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With fall right around the corner, adults everywhere are looking forward to pumpkin spice, crisp leaves, a chill in the air, and cool-weather accessories. Children are looking forward to sweets, spooky stories, and carving pumpkins. The origin of pumpkin carving is not common knowledge, but each year, parents load up the family in the car and head to local pumpkin patches to find the perfect one for the fall holidays. Set apart from this tradition’s origins, this pumpkin will be used as decoration, and children cannot wait to dig into the messy fun.
Have you ever wondered where this strange tradition of wasting a perfectly good pumpkin came from? Is it truly a waste? Is it just for fun? Keep reading to quell your curiosity and discover the origin of pumpkin carving.
Origin Of Pumpkin Carving: It Wasn’t Always Pumpkins
The origin of pumpkin carving takes us all the way back to the Emerald Isle, but it was not pumpkins the Irish carved, it was turnips! This was because, well, pumpkins did not exist in Ireland. In ancient times, on All Hallow’s Eve, Celtic people would carve out turnips, rutabagas, gourds, potatoes and beets, and place a small flame inside to ward off evil spirits.
In the 1800’s, the Irish began to immigrate to the United States in hopes of a better life in this land of plenty. Unfortunately, they were not welcomed with open arms, and the evidence of ‘evil spirits’ was clear. Thankfully, the Irish people persisted, and carried on with their traditions in their new homes. Once these people discovered how easy it was to carve pumpkins, instead of the more difficult root vegetables of their homeland, pumpkins became popular carving choices for All Hallow’s Eve.
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As the years went on, people got more and more creative in their carvings, creating beautiful scenery and even portraits in this large vegetable! However the origin of pumpkin carving was not simply hollowing out a vegetable and lighting it up, but carving faces into the plant was a practice that had existed for centuries.
The light inside of the vegetable represented the spirits of loved ones who had passed, or otherwise “friendly” spirits, in order to keep the evil spirits at bay. The faces were intended to do even more scaring away, and could appear quite fearsome when viewed from a distance on a dark, Irish road.
In 1820, Washington Irving added to the fearsome idea of a carved pumpkin when he made it the head of the Headless Horseman in his short story, “The Legend of Sleepy Hollow”. Even more terrifying is the ending, where Ichabod Crane’s headless body is found next to a jack-o-lantern of his own. Creepy? Yes. True? No.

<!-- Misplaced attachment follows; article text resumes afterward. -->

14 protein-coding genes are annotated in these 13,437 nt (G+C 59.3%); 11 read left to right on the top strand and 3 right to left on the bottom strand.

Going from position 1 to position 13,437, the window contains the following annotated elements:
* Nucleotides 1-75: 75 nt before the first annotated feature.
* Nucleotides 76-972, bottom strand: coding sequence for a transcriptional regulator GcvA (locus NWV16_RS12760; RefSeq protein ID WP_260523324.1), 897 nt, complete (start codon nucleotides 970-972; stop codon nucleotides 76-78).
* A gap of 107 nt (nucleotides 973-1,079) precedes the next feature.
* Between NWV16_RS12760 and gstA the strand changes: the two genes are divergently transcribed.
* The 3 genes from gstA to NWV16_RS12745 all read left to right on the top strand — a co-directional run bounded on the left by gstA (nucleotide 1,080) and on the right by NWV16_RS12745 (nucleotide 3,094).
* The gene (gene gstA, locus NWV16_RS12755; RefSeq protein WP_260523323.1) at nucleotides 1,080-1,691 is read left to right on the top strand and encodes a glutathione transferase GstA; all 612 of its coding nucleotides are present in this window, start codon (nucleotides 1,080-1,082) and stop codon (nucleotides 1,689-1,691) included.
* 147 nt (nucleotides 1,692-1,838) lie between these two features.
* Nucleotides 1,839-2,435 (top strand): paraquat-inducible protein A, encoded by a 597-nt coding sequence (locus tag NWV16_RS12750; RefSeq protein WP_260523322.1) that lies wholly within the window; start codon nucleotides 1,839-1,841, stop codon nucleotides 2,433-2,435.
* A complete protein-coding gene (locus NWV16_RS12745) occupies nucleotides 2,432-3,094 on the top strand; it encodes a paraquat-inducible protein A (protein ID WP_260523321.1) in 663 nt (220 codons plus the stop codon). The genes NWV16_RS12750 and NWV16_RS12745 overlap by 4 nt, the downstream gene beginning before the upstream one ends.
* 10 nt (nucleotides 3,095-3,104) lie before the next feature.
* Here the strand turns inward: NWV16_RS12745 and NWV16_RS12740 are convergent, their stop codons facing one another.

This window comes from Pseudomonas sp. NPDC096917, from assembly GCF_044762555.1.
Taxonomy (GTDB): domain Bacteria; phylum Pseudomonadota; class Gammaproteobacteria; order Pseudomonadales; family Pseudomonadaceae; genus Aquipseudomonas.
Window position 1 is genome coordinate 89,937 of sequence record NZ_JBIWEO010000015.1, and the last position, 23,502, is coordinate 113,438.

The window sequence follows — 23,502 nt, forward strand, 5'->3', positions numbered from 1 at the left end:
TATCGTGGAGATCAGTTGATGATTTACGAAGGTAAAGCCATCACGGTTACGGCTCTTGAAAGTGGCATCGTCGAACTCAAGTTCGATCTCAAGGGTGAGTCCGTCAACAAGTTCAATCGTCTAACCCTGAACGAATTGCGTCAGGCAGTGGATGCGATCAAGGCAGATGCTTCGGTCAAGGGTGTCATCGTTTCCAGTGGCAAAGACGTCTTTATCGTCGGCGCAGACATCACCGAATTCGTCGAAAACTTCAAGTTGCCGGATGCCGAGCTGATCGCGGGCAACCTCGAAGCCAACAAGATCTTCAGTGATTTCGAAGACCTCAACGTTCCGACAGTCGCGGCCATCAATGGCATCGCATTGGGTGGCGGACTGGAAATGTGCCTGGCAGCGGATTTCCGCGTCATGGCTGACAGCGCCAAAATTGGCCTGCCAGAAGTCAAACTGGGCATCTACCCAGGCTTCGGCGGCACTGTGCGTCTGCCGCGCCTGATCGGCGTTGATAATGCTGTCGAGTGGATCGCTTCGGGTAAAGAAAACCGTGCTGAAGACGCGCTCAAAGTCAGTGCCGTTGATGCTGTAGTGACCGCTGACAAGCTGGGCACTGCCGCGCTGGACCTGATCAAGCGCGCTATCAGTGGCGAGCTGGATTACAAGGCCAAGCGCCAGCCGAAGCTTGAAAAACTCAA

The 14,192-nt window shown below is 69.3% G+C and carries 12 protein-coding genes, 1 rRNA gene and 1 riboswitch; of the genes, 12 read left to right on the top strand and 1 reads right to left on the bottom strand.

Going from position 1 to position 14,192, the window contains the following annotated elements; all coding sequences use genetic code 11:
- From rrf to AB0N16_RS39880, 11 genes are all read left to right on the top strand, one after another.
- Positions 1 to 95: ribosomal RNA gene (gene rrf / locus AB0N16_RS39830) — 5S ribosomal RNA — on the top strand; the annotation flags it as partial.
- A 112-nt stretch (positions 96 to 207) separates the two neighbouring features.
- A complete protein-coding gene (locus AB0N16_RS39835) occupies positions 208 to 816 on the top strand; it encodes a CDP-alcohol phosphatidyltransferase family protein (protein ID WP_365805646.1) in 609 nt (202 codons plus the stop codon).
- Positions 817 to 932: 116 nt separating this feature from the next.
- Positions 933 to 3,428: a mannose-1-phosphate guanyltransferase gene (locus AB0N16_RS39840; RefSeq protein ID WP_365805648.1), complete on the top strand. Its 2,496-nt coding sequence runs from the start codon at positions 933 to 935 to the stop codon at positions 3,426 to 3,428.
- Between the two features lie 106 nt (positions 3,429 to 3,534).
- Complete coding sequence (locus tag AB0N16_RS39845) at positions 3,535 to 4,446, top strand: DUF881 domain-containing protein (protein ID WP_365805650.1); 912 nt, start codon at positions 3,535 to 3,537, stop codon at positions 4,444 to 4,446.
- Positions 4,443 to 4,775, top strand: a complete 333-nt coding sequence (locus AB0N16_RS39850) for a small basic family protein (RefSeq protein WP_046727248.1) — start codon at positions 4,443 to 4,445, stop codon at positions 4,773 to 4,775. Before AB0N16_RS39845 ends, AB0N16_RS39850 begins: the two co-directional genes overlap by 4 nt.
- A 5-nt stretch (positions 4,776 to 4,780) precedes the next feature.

The name Jack-O-Lantern has many different origin tales, but they all follow the same rough pattern. A thief, named Jack, is being chased by some villagers from whom he had stolen. He meets the Devil on the road, and makes a deal with him, so the Devil promises he will never steal his soul. Years later, Jack dies, but he is turned away from the pearly gates. When he arrives at the doors of hell, the Devil remains true to his word, and does not take Jack’s soul. Terrified of wandering the earth for all eternity with no place to go, he asks the Devil what he should do. The Devil, mocking him, throws him a burning ember to light his way. Jack carves out a turnip and places the coal inside of it, and wanders the earth for all eternity with his glowing turnip, searching for his final resting place. Creepy? Yes. True? Probably not.
Ancient Traditions With A Modern Twist
Modern celebrations of this ancient tradition have created a culture that is nearly unrecognizable to the ancient carvings. Far different from the intention of protecting against evil, today’s Jack-O-Lanterns are done as a way to entertain families and decorate front porches. People all over the world participate in contests, with each person trying to create a more ornate design than the next.
Carving pumpkins is for everyone, meaning that it is a fun and versatile activity that can range from adults-only, or kid-friendly. But whatever your reason for laying out the newspaper and scooping out the goop, carving pumpkins is a surefire way of entertaining family members of all ages this fall. And, if you would like to get back to the origins of pumpkin carving, pick up a few turnips at the grocery store and try your hand at living like the ancient Celtics. Just be sure you don’t run into old Jack.
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